His Lille Masterpiece

After a disastrous first half of the 2017/18 campaign under the short tenure of Marcelo Bielsa, Campos brought in former Saint-Ètienne manager Christophe Galtier to take the reins midway through the season as Les Dogues narrowly survived relegation on the final day. A fire sale ensued, with Yves Bissouma, Ibrahim Amadou, Kevin Malcuit and more leaving as Campos desperately tried to shore up funds before bringing in nine players for a combined fee of €8.9 million. These arrivals included Rafael Leão, Zeki Celik, Jonathan Ikoné, Jonathan Bamba, José Fonte and current Atlético Madrid fullback Reinildo Mandava, the latter of whom being their sole January recruitment. One year after finishing 17th, one point above the drop, Lille would finish second thanks in large part to a 22-goal haul from Nicolas Pépé, who arrived in the summer of 2017 from Angers. Perhaps the highlight of the season came on April 14, 2019, when Les Dogues thrashed eventual champions PSG 5-1 in Villeneuve-d’Ascq.

Lille would cash in on Leão, Pépé and Thiago Mendes for mouth-watering sums before shrewdly rebuilding with signings such as Victor Osimhen, Benjamin André and Tiago Djaló, finishing fourth in the COVID-shortened season. They would once again rebuild in the wake of the pandemic with Osimhen heading to Napoli and Gabriel Magalhães joining Arsenal, but the arrivals of Burak Yilmaz, Sven Botman and Jonathan David nevertheless provided them with ample firepower. However, their title ambitions found itself in choppy waters as owner Gérard Lopez, who brought in Campos shortly after purchasing the club, was forced to sell the club after succumbing to pressure from his major creditors, Elliott Management and JP Morgan Chase. The COVID-19 pandemic’s economic crisis, a bloated wage bill, a loss-making stadium move in 2012, and the collapse of the LFP’s broadcasting rights deal with Mediapro left the club saddled with debts, as Campos eventually departed the project at the halfway point of the season. Once again, he was unable to taste the champagne and witness his masterpiece come to fruition, as Lille pulled off the unthinkable and pipped Paris Saint-Germain to the title.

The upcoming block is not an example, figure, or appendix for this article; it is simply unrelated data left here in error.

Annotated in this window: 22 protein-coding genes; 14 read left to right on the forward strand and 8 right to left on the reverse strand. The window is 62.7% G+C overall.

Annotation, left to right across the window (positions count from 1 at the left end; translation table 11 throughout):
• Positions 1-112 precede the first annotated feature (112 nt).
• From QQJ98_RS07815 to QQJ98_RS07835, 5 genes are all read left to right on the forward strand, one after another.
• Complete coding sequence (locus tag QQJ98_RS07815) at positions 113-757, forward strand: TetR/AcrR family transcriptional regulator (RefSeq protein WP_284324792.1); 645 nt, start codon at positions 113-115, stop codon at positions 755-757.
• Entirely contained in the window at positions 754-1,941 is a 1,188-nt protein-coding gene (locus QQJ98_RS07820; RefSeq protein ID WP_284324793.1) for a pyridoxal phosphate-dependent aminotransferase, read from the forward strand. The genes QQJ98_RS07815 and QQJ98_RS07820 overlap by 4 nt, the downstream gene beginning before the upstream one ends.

Throughout his career, Campos has thrived on doing more with less, working on shoestring budgets and bringing in up-and-coming talents rather than purveying the trollies of A-list superstars. Today, he arrives at a club with an unparalleled budget and a world-class squad, a club that is coming off two disappointing Champions League and Coupe de France eliminations, but that nevertheless has bought itself some leeway and patience with a three-year contract renewal for arguably the finest player in world football. Whether he can build a squad around Mbappé and shape them into a Champions League-winning team, only time will tell.

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Author: editor